This sermon was based on 1 Thessalonians 4:13-5:11.
The Coming of the Lord
13But we do not want you to be uninformed, brothers, about those who are asleep, that you may not grieve as others do who have no hope. 14For since we believe that Jesus died and rose again, even so, through Jesus, God will bring with him those who have fallen asleep. 15For this we declare to you by a word from the Lord, that we who are alive, who are left until the coming of the Lord, will not precede those who have fallen asleep. 16For the Lord himself will descend from heaven with a cry of command, with the voice of an archangel, and with the sound of the trumpet of God. And the dead in Christ will rise first. 17Then we who are alive, who are left, will be caught up together with them in the clouds to meet the Lord in the air, and so we will always be with the Lord. 18Therefore encourage one another with these words.
The Day of the Lord
1Now concerning the times and the seasons, brothers, you have no need to have anything written to you. 2For you yourselves are fully aware that the day of the Lord will come like a thief in the night. 3While people are saying, “There is peace and security,” then sudden destruction will come upon them as labor pains come upon a pregnant woman, and they will not escape. 4But you are not in darkness, brothers, for that day to surprise you like a thief. 5For you are all children of light, children of the day. We are not of the night or of the darkness. 6So then let us not sleep, as others do, but let us keep awake and be sober. 7For those who sleep, sleep at night, and those who get drunk, are drunk at night. 8But since we belong to the day, let us be sober, having put on the breastplate of faith and love, and for a helmet the hope of salvation. 9For God has not destined us for wrath, but to obtain salvation through our Lord Jesus Christ, 10who died for us so that whether we are awake or asleep we might live with him. 11Therefore encourage one another and build one another up, just as you are doing.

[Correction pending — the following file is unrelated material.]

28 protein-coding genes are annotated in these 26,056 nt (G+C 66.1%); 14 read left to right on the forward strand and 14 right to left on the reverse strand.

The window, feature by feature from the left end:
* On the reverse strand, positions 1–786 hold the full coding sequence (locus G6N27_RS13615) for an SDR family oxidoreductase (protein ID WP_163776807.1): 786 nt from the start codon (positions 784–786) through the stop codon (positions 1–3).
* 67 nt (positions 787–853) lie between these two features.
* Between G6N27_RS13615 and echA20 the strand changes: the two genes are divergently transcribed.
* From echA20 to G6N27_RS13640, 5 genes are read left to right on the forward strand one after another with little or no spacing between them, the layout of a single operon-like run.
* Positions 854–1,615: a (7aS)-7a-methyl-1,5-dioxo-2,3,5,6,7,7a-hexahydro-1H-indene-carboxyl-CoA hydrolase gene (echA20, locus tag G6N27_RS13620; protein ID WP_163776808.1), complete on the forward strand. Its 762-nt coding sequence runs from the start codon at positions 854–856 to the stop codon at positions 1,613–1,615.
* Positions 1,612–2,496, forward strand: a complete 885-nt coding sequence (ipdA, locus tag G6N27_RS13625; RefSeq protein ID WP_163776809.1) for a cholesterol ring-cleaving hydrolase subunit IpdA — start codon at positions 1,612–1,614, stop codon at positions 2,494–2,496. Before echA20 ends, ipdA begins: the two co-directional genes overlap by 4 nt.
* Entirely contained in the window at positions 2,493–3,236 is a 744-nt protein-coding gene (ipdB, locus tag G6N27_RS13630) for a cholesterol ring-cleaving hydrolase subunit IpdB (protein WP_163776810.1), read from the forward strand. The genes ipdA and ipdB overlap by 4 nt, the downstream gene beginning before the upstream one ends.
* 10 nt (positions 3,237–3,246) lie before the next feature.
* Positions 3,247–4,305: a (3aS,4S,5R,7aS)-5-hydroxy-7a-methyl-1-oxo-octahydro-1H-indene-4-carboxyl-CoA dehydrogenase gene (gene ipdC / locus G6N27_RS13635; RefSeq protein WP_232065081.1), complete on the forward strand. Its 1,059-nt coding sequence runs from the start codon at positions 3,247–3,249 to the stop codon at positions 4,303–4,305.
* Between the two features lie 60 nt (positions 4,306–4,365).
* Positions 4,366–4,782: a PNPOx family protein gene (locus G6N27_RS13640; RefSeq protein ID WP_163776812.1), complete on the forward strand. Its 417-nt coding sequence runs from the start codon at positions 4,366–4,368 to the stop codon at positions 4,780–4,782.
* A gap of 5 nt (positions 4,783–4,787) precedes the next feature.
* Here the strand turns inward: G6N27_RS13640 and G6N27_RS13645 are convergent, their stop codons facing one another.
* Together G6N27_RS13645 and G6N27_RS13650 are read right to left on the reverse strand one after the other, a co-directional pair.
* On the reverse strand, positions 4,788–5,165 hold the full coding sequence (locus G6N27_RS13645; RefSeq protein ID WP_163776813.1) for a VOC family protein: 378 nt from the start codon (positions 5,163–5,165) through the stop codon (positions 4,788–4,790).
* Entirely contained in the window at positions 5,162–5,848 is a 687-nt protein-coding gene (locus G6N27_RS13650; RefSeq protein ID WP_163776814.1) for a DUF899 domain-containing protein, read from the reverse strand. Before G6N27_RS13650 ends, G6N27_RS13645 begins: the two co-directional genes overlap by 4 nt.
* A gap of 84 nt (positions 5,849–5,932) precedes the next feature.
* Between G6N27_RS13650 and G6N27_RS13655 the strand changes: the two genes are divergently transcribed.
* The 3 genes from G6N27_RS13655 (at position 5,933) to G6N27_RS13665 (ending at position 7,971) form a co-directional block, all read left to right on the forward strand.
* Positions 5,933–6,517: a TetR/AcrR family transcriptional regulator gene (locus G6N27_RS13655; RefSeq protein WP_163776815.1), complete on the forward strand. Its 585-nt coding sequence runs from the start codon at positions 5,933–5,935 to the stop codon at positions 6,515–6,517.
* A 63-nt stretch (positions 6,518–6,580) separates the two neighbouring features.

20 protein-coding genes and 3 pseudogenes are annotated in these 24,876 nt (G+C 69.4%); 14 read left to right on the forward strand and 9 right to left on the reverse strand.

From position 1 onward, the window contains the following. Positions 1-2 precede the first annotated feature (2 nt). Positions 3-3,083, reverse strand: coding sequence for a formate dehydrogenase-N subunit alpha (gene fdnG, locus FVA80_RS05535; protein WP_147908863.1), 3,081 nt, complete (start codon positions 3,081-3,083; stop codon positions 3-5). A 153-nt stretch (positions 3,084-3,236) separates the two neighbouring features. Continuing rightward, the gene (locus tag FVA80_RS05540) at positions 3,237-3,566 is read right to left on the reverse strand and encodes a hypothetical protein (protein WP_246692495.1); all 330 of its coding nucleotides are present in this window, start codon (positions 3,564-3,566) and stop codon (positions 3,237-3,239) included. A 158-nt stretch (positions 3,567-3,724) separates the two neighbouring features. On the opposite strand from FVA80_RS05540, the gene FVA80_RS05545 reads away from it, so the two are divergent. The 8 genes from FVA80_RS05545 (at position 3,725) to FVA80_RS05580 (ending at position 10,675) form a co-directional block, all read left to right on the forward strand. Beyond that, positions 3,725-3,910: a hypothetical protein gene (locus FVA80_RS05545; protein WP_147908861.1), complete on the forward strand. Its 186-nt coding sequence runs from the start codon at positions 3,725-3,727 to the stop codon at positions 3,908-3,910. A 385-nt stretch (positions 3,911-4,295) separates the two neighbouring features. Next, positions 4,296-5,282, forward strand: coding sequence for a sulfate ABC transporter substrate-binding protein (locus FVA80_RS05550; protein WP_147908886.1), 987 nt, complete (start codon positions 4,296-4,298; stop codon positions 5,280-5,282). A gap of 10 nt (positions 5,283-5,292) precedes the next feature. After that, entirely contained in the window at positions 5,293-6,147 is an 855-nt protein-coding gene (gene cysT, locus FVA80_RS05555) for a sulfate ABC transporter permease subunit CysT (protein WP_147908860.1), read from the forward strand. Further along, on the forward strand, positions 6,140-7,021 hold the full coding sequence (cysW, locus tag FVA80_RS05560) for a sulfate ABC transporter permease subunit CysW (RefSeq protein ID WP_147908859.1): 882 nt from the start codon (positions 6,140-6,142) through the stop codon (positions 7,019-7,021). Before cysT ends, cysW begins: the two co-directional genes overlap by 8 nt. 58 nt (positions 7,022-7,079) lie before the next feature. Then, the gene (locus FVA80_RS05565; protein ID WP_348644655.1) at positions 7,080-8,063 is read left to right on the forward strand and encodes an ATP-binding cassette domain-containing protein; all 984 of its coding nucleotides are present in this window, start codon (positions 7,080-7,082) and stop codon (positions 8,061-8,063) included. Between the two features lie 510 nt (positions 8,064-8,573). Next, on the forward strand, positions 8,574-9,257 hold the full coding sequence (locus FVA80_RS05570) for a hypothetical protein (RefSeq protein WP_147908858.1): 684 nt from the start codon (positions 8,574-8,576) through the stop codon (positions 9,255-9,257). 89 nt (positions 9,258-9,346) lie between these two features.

- Conflict is very common, both in the wider world and in our own lives.
- Unresolved conflict can really get you down.
- In Matthew 5:8, Jesus calls us to be peacemakers.
- There is a five step process to resolving conflict.
1. MAKE THE FIRST MOVE
- Often after a conflict we wait for the other person to make the first move.
- Being a peacemaker means that whether you are the offender or the offended, you should make the first move towards reconciliation.
- The Bible actually tells us that this is so important that we should even prioritise it over coming to church (see Matthew 5:23-24).
2. BEGIN WITH WHAT’S MY FAULT
- It’s often easier to see the faults of somebody else than your own faults. In Matthew 7 Jesus described this as picking the speck out of their eye when you have a log in your own eye.
- Often the main source of conflict isn’t other people but what’s going on in our own hearts.
- One of the best phrases when resolving conflict is, “I’m sorry, I was only thinking of myself.”
3. LISTEN TO THEIR PERSPECTIVE
- James tells us to be quick to listen, slow to speak and slow to become angry. The first two of these things are the key to the third.
- We should seek to understand before being understood.
- We can often be so eager to get our point across that we don’t take time to listen to the other person’s.
4. SPEAK THE TRUTH TACTFULLY
- Often people say they ‘tell it like it is’. This is called being rude.
- Truth should be wrapped up in love or it won’t be received.
- Forgiveness is a choice to release someone from the debt created by a wrong.
- It doesn’t mean denying the wrong, its hurt or forgetting it happened.
- It shouldn’t be dependant on an apology.
- Forgiveness is not trust.
- Forgiveness is not ceasing to feel the pain.
- Forgiveness is not reconciliation.